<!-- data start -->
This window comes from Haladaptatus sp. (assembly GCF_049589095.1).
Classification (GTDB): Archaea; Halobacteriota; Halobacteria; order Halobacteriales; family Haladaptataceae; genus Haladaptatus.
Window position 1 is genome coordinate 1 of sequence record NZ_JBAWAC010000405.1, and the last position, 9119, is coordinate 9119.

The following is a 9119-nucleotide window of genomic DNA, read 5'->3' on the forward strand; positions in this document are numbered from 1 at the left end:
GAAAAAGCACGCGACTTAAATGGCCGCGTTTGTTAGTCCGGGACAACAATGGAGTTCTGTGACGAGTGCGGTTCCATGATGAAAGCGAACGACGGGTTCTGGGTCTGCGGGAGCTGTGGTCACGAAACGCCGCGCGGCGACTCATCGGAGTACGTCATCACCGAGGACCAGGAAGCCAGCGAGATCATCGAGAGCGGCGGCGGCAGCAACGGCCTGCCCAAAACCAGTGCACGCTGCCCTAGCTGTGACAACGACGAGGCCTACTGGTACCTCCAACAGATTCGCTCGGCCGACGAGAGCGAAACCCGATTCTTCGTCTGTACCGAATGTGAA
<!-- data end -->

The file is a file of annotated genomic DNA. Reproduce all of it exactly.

This window comes from Haladaptatus sp. (assembly GCF_049589095.1).
Classification (GTDB): Archaea; Halobacteriota; Halobacteria; order Halobacteriales; family Haladaptataceae; genus Haladaptatus.
Window position 1 is genome coordinate 1 of sequence record NZ_JBAWAC010000405.1, and the last position, 9119, is coordinate 9119.

The following is a 9119-nucleotide window of genomic DNA, read 5'->3' on the forward strand; positions in this document are numbered from 1 at the left end:
GAAAAAGCACGCGACTTAAATGGCCGCGTTTGTTAGTCCGGGACAACAATGGAGTTCTGTGACGAGTGCGGTTCCATGATGAAAGCGAACGACGGGTTCTGGGTCTGCGGGAGCTGTGGTCACGAAACGCCGCGCGGCGACTCATCGGAGTACGTCATCACCGAGGACCAGGAAGCCAGCGAGATCATCGAGAGCGGCGGCGGCAGCAACGGCCTGCCCAAAACCAGTGCACGCTGCCCTAGCTGTGACAACGACGAGGCCTACTGGTACCTCCAACAGATTCGCTCGGCCGACGAGAGCGAAACCCGATTCTTCGTCTGTACCGAATGTGAA